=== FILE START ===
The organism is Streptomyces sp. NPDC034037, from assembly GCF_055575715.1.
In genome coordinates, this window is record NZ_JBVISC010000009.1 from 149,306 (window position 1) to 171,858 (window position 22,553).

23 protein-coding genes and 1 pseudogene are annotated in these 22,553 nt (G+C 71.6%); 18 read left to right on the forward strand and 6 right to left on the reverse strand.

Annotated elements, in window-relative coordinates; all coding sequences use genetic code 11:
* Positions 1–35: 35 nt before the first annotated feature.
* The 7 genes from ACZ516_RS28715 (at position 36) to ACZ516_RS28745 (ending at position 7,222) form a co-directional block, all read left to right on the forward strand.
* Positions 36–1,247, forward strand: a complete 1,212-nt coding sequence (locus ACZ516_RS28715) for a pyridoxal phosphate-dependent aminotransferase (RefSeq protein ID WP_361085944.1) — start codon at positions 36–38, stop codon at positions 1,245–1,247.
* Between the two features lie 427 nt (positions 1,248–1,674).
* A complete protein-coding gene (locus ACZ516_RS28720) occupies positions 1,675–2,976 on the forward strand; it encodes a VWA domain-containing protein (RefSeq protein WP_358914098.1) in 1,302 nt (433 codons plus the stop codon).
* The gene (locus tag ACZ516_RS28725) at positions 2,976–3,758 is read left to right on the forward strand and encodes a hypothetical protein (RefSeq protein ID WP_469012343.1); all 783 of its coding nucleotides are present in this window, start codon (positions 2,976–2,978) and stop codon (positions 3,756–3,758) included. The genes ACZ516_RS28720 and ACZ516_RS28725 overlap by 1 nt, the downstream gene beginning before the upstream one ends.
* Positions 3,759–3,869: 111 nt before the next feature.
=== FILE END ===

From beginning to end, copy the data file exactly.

The organism is Streptomyces sp. NPDC034037, from assembly GCF_055575715.1.
In genome coordinates, this window is record NZ_JBVISC010000009.1 from 149,306 (window position 1) to 171,858 (window position 22,553).

23 protein-coding genes and 1 pseudogene are annotated in these 22,553 nt (G+C 71.6%); 18 read left to right on the forward strand and 6 right to left on the reverse strand.

Annotated elements, in window-relative coordinates; all coding sequences use genetic code 11:
* Positions 1–35: 35 nt before the first annotated feature.
* The 7 genes from ACZ516_RS28715 (at position 36) to ACZ516_RS28745 (ending at position 7,222) form a co-directional block, all read left to right on the forward strand.
* Positions 36–1,247, forward strand: a complete 1,212-nt coding sequence (locus ACZ516_RS28715) for a pyridoxal phosphate-dependent aminotransferase (RefSeq protein ID WP_361085944.1) — start codon at positions 36–38, stop codon at positions 1,245–1,247.
* Between the two features lie 427 nt (positions 1,248–1,674).
* A complete protein-coding gene (locus ACZ516_RS28720) occupies positions 1,675–2,976 on the forward strand; it encodes a VWA domain-containing protein (RefSeq protein WP_358914098.1) in 1,302 nt (433 codons plus the stop codon).
* The gene (locus tag ACZ516_RS28725) at positions 2,976–3,758 is read left to right on the forward strand and encodes a hypothetical protein (RefSeq protein ID WP_469012343.1); all 783 of its coding nucleotides are present in this window, start codon (positions 2,976–2,978) and stop codon (positions 3,756–3,758) included. The genes ACZ516_RS28720 and ACZ516_RS28725 overlap by 1 nt, the downstream gene beginning before the upstream one ends.
* Positions 3,759–3,869: 111 nt before the next feature.